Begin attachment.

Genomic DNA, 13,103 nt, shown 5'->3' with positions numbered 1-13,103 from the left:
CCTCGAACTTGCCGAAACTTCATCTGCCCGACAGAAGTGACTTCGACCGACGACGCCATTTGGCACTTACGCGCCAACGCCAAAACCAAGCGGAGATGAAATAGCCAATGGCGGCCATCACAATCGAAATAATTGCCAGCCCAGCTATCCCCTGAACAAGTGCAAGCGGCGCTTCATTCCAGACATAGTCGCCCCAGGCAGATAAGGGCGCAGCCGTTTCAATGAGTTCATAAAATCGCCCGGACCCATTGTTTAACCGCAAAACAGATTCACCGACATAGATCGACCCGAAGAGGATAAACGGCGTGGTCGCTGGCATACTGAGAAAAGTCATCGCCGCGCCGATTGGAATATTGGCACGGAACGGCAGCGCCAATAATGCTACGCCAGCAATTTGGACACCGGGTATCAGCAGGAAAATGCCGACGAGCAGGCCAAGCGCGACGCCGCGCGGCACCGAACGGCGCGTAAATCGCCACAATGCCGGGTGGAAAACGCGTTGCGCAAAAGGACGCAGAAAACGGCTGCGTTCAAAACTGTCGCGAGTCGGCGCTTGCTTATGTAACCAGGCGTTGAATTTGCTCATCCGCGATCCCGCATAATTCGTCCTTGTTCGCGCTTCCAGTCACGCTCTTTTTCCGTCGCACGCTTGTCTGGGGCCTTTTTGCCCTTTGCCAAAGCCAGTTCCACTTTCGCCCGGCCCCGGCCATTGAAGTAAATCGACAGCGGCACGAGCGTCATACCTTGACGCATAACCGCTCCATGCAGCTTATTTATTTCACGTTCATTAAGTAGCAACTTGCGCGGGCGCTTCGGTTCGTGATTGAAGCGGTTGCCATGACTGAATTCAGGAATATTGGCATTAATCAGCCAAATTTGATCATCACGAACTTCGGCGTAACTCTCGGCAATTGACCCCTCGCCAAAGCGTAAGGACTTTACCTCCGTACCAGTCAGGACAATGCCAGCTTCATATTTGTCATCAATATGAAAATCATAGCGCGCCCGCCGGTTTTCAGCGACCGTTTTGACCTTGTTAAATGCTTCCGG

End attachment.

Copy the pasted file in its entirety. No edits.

Genomic DNA, 13,103 nt, shown 5'->3' with positions numbered 1-13,103 from the left:
CCTCGAACTTGCCGAAACTTCATCTGCCCGACAGAAGTGACTTCGACCGACGACGCCATTTGGCACTTACGCGCCAACGCCAAAACCAAGCGGAGATGAAATAGCCAATGGCGGCCATCACAATCGAAATAATTGCCAGCCCAGCTATCCCCTGAACAAGTGCAAGCGGCGCTTCATTCCAGACATAGTCGCCCCAGGCAGATAAGGGCGCAGCCGTTTCAATGAGTTCATAAAATCGCCCGGACCCATTGTTTAACCGCAAAACAGATTCACCGACATAGATCGACCCGAAGAGGATAAACGGCGTGGTCGCTGGCATACTGAGAAAAGTCATCGCCGCGCCGATTGGAATATTGGCACGGAACGGCAGCGCCAATAATGCTACGCCAGCAATTTGGACACCGGGTATCAGCAGGAAAATGCCGACGAGCAGGCCAAGCGCGACGCCGCGCGGCACCGAACGGCGCGTAAATCGCCACAATGCCGGGTGGAAAACGCGTTGCGCAAAAGGACGCAGAAAACGGCTGCGTTCAAAACTGTCGCGAGTCGGCGCTTGCTTATGTAACCAGGCGTTGAATTTGCTCATCCGCGATCCCGCATAATTCGTCCTTGTTCGCGCTTCCAGTCACGCTCTTTTTCCGTCGCACGCTTGTCTGGGGCCTTTTTGCCCTTTGCCAAAGCCAGTTCCACTTTCGCCCGGCCCCGGCCATTGAAGTAAATCGACAGCGGCACGAGCGTCATACCTTGACGCATAACCGCTCCATGCAGCTTATTTATTTCACGTTCATTAAGTAGCAACTTGCGCGGGCGCTTCGGTTCGTGATTGAAGCGGTTGCCATGACTGAATTCAGGAATATTGGCATTAATCAGCCAAATTTGATCATCACGAACTTCGGCGTAACTCTCGGCAATTGACCCCTCGCCAAAGCGTAAGGACTTTACCTCCGTACCAGTCAGGACAATGCCAGCTTCATATTTGTCATCAATATGAAAATCATAGCGCGCCCGCCGGTTTTCAGCGACCGTTTTGACCTTGTTAAATGCTTCCGG